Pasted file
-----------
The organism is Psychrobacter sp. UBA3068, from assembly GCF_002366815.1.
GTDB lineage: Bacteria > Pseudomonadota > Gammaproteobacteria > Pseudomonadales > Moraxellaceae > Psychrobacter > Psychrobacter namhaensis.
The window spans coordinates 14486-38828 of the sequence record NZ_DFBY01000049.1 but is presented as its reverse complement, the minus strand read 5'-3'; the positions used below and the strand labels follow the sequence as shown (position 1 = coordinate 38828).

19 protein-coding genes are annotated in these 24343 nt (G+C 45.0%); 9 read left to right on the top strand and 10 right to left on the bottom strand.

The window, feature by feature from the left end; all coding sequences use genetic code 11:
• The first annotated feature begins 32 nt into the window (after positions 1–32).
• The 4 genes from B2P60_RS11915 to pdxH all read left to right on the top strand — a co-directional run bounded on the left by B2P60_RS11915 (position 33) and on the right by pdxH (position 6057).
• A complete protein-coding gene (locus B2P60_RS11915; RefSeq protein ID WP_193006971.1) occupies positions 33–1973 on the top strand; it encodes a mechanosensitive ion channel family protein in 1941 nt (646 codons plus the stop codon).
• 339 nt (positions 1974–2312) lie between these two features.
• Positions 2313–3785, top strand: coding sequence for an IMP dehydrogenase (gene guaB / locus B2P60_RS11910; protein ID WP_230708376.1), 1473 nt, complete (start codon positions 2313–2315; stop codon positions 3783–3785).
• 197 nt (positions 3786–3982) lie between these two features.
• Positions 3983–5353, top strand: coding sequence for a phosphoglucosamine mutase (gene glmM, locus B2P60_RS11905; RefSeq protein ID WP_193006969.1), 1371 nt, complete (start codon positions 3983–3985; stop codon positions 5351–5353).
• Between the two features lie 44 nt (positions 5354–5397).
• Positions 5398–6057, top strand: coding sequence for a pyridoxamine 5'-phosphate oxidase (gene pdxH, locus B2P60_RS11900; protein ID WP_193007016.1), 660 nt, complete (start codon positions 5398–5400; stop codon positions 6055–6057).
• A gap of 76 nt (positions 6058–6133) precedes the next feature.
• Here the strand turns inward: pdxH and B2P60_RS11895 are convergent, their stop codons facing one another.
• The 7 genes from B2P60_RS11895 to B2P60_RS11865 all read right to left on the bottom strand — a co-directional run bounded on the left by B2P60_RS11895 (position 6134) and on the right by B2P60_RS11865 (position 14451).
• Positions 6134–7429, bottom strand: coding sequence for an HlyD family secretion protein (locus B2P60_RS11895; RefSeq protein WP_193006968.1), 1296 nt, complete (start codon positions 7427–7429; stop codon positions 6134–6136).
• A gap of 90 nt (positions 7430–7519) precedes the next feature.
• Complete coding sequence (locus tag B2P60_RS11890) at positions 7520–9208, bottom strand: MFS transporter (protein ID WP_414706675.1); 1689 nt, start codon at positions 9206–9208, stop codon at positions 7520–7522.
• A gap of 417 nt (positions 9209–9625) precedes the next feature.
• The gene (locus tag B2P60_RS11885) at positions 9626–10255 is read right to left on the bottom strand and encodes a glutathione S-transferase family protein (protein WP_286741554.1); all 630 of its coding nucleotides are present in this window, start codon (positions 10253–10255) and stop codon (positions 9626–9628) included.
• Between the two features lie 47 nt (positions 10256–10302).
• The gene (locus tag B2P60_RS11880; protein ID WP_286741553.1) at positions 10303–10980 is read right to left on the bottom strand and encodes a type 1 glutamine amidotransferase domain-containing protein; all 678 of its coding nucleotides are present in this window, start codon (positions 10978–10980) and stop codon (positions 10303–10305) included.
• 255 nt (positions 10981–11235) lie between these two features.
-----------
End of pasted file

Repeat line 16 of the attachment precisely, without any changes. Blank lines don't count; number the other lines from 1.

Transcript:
• Here the strand turns inward: pdxH and B2P60_RS11895 are convergent, their stop codons facing one another.